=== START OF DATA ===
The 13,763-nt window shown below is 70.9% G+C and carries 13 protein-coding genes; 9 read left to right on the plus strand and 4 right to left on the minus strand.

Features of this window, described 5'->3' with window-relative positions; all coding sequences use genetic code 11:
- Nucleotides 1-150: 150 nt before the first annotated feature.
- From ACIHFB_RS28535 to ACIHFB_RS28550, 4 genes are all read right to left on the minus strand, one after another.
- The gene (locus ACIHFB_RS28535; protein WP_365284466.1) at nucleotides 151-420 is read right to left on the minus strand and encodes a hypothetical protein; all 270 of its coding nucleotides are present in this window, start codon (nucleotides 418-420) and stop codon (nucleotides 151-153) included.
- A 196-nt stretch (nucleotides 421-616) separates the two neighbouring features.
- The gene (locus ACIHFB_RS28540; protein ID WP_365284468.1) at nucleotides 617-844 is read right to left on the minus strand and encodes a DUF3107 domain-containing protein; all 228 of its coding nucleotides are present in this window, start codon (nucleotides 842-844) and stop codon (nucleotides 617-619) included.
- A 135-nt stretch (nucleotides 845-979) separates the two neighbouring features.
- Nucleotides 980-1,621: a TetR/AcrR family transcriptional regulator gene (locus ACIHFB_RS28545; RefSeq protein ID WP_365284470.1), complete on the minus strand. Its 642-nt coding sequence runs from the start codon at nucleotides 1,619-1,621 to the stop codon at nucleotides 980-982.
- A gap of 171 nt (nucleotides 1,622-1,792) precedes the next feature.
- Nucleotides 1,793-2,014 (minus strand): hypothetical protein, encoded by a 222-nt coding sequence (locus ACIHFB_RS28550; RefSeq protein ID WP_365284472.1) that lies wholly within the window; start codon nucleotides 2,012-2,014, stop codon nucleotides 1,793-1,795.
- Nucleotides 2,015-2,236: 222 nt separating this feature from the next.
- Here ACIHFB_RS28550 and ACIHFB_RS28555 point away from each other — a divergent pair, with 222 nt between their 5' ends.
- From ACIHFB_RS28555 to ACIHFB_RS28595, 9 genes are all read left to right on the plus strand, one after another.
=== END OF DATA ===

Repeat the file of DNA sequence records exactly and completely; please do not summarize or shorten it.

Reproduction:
The 13,763-nt window shown below is 70.9% G+C and carries 13 protein-coding genes; 9 read left to right on the plus strand and 4 right to left on the minus strand.

Features of this window, described 5'->3' with window-relative positions; all coding sequences use genetic code 11:
- Nucleotides 1-150: 150 nt before the first annotated feature.
- From ACIHFB_RS28535 to ACIHFB_RS28550, 4 genes are all read right to left on the minus strand, one after another.
- The gene (locus ACIHFB_RS28535; protein WP_365284466.1) at nucleotides 151-420 is read right to left on the minus strand and encodes a hypothetical protein; all 270 of its coding nucleotides are present in this window, start codon (nucleotides 418-420) and stop codon (nucleotides 151-153) included.
- A 196-nt stretch (nucleotides 421-616) separates the two neighbouring features.
- The gene (locus ACIHFB_RS28540; protein ID WP_365284468.1) at nucleotides 617-844 is read right to left on the minus strand and encodes a DUF3107 domain-containing protein; all 228 of its coding nucleotides are present in this window, start codon (nucleotides 842-844) and stop codon (nucleotides 617-619) included.
- A 135-nt stretch (nucleotides 845-979) separates the two neighbouring features.
- Nucleotides 980-1,621: a TetR/AcrR family transcriptional regulator gene (locus ACIHFB_RS28545; RefSeq protein ID WP_365284470.1), complete on the minus strand. Its 642-nt coding sequence runs from the start codon at nucleotides 1,619-1,621 to the stop codon at nucleotides 980-982.
- A gap of 171 nt (nucleotides 1,622-1,792) precedes the next feature.
- Nucleotides 1,793-2,014 (minus strand): hypothetical protein, encoded by a 222-nt coding sequence (locus ACIHFB_RS28550; RefSeq protein ID WP_365284472.1) that lies wholly within the window; start codon nucleotides 2,012-2,014, stop codon nucleotides 1,793-1,795.
- Nucleotides 2,015-2,236: 222 nt separating this feature from the next.
- Here ACIHFB_RS28550 and ACIHFB_RS28555 point away from each other — a divergent pair, with 222 nt between their 5' ends.
- From ACIHFB_RS28555 to ACIHFB_RS28595, 9 genes are all read left to right on the plus strand, one after another.